Thursday, October 27, 2016

Read & review, KHAFA, historical romance w/mysticism of ancient Egypt and DEVIL SENT THE RAIN, Lisa Turner's southern murder mystery w/Faulknerian touches

8 Days and counting until the release of Khafa The High Priestess!! Pre-Order "Khafa The High Priestess!" by Lory La Selva Paduano; be the first to read and review it!

Genre novels beyond the formulas? These stories deliver what fans love and expect but also something surprising.  As a fan of literature, I like that a historical fiction chooses not Europe but the relatively unknown world of Ancient Egypt. I like that a crime story with colorful dialect, is built around the atavistic character of an old southern family.

KHAFA: The High Priestess by Lory LaSelva Paduano (Elevation Books) is a rare historical fiction set not in the Europe of Dukes but the Antediluvian Egypt of Pharaohs. It begins with the Hawann family in Atlanta, Georgia and comes to encompass ancient conspiracies, outrageous excesses, the debut of the Freemasons, and the mysticism of a legendary religious heritage--the intriguing Khemitians. Their hidden knowledge (which references Tesler and Alessandro Volta) makes you wonder about the real purpose of the Great Pyramid.
Young Liz Hawann grows up listening to her grandmother's spellbinding story of the indigenous dynasty, that was her family. There's the lovely girl Pharaoh, unprepared to rule a country. The power behind her throne is the beautiful and cunning Khafa, the High Priestess. Stunning, savage, and beautiful, she is a towering figure in the saga. Passionate and far-seeing, the High Priestess will betray and be betrayed, inspire great desire and war, attempt great feats of science and flee for her life. Though indelible to Liz, the High Priestess was erased from any hieroglyphic. At the end of KHAFA, Liz proves a worthy descendant, brilliant, beautiful, and stronger than she knows.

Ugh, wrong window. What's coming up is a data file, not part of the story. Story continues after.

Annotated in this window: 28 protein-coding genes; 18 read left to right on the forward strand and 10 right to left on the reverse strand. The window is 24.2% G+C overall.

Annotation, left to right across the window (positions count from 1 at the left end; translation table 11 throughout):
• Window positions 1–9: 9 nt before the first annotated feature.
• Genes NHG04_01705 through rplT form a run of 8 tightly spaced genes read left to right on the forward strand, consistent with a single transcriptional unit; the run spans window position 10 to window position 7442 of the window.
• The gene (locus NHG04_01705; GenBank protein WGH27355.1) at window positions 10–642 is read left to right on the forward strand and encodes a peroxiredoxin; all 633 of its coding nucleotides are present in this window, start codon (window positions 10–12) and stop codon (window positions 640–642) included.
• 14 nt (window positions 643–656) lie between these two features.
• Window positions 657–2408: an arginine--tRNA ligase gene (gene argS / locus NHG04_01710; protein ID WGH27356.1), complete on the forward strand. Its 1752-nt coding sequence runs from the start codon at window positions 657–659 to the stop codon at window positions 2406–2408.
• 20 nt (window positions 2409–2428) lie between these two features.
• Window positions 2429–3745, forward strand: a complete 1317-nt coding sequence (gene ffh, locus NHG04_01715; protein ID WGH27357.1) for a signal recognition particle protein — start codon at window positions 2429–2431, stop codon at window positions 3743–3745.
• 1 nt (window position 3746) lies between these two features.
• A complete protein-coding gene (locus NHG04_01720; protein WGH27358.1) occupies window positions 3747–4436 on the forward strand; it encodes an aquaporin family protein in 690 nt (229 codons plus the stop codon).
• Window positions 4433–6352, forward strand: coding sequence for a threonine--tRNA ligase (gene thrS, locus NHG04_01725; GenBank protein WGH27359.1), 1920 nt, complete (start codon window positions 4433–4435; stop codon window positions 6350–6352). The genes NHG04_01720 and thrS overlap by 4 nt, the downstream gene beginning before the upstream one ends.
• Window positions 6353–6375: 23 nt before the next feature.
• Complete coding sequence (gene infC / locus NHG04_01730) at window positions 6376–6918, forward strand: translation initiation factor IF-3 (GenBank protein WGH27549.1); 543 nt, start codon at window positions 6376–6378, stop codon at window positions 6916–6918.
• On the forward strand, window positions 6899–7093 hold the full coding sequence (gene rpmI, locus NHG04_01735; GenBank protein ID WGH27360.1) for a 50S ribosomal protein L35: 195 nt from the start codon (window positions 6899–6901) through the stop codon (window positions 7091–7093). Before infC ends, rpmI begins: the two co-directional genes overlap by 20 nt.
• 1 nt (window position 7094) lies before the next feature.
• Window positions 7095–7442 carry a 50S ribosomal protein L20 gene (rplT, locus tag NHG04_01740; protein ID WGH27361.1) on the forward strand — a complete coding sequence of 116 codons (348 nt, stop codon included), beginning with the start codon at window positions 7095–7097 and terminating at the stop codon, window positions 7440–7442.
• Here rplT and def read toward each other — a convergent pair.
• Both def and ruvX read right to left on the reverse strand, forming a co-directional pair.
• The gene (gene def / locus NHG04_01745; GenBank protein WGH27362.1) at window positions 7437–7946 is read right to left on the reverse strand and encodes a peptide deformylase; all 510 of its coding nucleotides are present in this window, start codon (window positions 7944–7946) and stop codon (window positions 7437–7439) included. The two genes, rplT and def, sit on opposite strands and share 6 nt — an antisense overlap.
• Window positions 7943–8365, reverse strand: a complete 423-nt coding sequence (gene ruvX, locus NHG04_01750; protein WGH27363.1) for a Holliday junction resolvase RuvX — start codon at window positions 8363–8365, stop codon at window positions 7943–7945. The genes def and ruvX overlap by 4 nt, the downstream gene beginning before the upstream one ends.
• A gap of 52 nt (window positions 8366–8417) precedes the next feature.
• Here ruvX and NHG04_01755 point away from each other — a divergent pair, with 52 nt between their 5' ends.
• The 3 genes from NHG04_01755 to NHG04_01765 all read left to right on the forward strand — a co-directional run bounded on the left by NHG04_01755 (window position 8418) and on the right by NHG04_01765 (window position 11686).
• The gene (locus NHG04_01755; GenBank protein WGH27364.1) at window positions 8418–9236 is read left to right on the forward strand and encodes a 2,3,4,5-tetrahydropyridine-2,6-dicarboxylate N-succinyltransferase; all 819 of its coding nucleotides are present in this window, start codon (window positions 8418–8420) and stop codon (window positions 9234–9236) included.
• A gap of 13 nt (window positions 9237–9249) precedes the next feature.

This is a fun engrossing read, where you, like Liz, want to know what happens in the Kingdom.And, as her destiny unfolds, you discover the true identity of the woman from Atlanta.

In the opening of DEVIL SENT THE RAIN, you get the expected corpse, a bride in a bloody wedding dress but her car's in a surreal bison refuge--a touch Flannery O'Connor might like. Billy Able's the hard-bitten detective with a soft heart, known for his bad temper and penchant for solving cases with hunches. He's a local Memphis boy, though not his female partner, Frankie Malone, his meticulous and not so confident junior. There's the expected police chief, who keeps them in-line.

What's not typical of the genre is the colorful patter, which explores the strangely desperate dark side of the genteel aristocracy. O'Connor used patter as a veneer for an almost Darwinian savagery. Faulkner's dialects are currents of tortured emotion about privilege, home and habit gone or cries of the dirt poor, who never really had a place in a world sinking like swampland. Multiple narratives, interior monologues meander with a sense that accrues like soil.

Turner's words serve Billy, who's got a job to do. An orphan from the "wrong side of the tracks," raised with a reverence for the powerful Lees, he knew well from work in his uncle's coffee shop. The beautiful Caroline Lee, partner in her family's law firm, was the corpse in the car. He has an unprofessional passion to nail her killer. But finding the truth means he must give no quarter to sentiment. He has to tame his temper, relinquish cherished beliefs, and upend his town's class system. In the process, he endangers his life and his job--not to mention his partner's future. In the end, he must also accept that the fact he can't make the world "right as rain."

This a book Turner's fans will like. It's also enjoyable, if you haven't read a previous Billy Able mystery.